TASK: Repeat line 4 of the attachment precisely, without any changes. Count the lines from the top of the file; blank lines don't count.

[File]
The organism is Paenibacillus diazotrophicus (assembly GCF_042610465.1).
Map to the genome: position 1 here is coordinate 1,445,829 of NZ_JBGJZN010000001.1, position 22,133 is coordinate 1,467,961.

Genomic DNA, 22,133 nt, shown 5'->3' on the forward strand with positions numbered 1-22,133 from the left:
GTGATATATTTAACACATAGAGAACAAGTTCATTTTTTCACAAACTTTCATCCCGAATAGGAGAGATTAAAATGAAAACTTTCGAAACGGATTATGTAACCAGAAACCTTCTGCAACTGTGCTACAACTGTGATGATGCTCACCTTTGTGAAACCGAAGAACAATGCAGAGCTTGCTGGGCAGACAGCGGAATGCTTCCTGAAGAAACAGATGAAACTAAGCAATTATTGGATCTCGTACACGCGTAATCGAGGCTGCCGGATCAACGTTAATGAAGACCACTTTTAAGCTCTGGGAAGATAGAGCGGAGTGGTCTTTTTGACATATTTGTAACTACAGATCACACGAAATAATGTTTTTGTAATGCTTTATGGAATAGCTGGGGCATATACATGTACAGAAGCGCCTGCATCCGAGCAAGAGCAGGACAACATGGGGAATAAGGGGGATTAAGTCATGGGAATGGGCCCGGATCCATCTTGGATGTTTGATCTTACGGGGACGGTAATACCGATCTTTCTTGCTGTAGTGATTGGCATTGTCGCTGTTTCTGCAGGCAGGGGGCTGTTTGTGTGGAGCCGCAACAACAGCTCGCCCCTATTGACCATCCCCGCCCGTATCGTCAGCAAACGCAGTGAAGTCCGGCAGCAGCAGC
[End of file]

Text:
GTGATATATTTAACACATAGAGAACAAGTTCATTTTTTCACAAACTTTCATCCCGAATAGGAGAGATTAAAATGAAAACTTTCGAAACGGATTATGTAACCAGAAACCTTCTGCAACTGTGCTACAACTGTGATGATGCTCACCTTTGTGAAACCGAAGAACAATGCAGAGCTTGCTGGGCAGACAGCGGAATGCTTCCTGAAGAAACAGATGAAACTAAGCAATTATTGGATCTCGTACACGCGTAATCGAGGCTGCCGGATCAACGTTAATGAAGACCACTTTTAAGCTCTGGGAAGATAGAGCGGAGTGGTCTTTTTGACATATTTGTAACTACAGATCACACGAAATAATGTTTTTGTAATGCTTTATGGAATAGCTGGGGCATATACATGTACAGAAGCGCCTGCATCCGAGCAAGAGCAGGACAACATGGGGAATAAGGGGGATTAAGTCATGGGAATGGGCCCGGATCCATCTTGGATGTTTGATCTTACGGGGACGGTAATACCGATCTTTCTTGCTGTAGTGATTGGCATTGTCGCTGTTTCTGCAGGCAGGGGGCTGTTTGTGTGGAGCCGCAACAACAGCTCGCCCCTATTGACCATCCCCGCCCGTATCGTCAGCAAACGCAGTGAAGTCCGGCAGCAGCAGC